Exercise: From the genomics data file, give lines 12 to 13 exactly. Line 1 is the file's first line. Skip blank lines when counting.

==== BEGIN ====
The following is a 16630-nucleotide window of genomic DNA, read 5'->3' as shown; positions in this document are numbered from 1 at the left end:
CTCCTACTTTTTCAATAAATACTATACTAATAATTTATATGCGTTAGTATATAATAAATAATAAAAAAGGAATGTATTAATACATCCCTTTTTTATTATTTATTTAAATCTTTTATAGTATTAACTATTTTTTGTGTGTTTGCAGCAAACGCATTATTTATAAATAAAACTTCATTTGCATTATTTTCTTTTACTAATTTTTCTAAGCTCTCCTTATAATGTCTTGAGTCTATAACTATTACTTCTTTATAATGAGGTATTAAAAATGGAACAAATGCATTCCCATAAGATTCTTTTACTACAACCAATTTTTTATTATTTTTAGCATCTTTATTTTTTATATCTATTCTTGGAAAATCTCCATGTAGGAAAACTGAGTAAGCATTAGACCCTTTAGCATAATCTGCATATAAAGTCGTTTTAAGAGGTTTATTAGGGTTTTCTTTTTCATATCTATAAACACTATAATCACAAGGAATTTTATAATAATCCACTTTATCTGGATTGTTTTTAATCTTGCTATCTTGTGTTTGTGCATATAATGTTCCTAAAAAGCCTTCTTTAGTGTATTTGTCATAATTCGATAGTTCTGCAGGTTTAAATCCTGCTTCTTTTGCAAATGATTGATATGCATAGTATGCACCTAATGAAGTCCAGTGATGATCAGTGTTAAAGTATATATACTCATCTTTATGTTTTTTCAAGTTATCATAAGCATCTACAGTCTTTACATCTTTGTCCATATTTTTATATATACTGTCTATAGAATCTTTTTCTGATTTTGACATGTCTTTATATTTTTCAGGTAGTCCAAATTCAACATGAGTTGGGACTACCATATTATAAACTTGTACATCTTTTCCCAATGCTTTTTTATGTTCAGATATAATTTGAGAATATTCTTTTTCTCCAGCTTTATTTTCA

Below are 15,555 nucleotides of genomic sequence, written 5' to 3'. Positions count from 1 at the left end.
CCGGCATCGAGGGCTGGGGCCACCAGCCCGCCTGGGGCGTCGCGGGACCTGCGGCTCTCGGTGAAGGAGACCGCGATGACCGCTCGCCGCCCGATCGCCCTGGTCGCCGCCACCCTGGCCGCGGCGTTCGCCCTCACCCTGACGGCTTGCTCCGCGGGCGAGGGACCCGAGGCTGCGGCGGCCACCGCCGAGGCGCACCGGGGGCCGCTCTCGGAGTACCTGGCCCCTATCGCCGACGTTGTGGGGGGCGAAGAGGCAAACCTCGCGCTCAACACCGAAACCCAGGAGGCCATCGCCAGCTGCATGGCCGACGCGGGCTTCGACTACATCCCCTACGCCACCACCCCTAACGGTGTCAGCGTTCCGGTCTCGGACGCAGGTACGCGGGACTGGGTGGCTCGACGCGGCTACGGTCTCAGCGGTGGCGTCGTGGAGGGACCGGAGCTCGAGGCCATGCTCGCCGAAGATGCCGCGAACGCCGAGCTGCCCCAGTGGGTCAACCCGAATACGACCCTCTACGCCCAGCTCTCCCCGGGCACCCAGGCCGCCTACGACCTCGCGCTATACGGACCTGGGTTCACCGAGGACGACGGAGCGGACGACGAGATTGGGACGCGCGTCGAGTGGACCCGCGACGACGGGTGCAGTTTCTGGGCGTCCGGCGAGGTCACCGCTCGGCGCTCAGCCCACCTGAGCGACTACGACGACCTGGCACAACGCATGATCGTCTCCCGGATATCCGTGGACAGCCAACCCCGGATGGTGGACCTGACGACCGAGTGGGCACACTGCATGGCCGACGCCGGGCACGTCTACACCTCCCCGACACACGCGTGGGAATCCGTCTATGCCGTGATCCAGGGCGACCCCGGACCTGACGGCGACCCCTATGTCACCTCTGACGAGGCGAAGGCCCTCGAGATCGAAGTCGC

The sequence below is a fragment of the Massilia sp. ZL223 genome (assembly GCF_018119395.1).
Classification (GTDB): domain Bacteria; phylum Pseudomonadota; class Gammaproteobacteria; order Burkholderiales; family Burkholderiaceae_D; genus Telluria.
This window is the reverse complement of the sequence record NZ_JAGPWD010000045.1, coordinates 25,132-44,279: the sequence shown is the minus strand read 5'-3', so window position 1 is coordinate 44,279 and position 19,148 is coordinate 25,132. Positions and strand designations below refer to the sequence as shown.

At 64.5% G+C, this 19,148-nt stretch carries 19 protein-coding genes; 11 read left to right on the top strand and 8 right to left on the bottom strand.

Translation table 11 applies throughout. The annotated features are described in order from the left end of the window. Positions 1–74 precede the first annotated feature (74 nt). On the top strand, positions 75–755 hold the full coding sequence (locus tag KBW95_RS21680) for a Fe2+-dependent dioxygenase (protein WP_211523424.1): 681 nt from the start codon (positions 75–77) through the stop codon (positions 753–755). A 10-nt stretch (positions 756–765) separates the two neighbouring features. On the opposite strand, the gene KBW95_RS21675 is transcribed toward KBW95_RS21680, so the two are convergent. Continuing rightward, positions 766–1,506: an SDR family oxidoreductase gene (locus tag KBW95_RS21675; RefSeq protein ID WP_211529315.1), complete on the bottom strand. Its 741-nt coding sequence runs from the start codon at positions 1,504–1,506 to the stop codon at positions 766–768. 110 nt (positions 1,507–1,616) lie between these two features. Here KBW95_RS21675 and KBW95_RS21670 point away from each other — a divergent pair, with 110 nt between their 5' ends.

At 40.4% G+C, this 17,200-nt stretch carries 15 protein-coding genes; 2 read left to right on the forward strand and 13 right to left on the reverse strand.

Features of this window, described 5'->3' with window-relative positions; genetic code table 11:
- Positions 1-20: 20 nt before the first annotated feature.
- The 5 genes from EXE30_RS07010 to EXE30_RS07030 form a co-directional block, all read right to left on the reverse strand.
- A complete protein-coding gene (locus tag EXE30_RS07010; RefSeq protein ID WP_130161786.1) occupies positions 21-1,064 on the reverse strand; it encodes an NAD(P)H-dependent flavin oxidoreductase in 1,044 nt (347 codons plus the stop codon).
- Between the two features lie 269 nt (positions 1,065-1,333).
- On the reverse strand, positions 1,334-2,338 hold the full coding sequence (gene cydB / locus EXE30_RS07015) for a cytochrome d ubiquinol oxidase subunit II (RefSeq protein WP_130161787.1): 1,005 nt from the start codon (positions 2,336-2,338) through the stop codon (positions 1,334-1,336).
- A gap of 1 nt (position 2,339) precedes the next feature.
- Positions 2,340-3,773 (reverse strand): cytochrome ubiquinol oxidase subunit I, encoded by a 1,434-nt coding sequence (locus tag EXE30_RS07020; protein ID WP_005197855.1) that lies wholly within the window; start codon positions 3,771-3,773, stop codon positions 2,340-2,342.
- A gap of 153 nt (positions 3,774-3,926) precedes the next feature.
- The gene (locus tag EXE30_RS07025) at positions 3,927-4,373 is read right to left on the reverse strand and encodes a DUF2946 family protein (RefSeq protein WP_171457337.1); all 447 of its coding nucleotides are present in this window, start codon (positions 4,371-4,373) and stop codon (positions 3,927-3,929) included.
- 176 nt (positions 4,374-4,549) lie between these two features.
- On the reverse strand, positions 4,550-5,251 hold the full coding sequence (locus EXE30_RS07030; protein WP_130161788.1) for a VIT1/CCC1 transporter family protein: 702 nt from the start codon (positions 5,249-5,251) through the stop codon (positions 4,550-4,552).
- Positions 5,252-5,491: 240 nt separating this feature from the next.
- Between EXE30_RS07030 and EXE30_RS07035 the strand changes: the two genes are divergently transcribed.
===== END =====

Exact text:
- Positions 1-20: 20 nt before the first annotated feature.
- The 5 genes from EXE30_RS07010 to EXE30_RS07030 form a co-directional block, all read right to left on the reverse strand.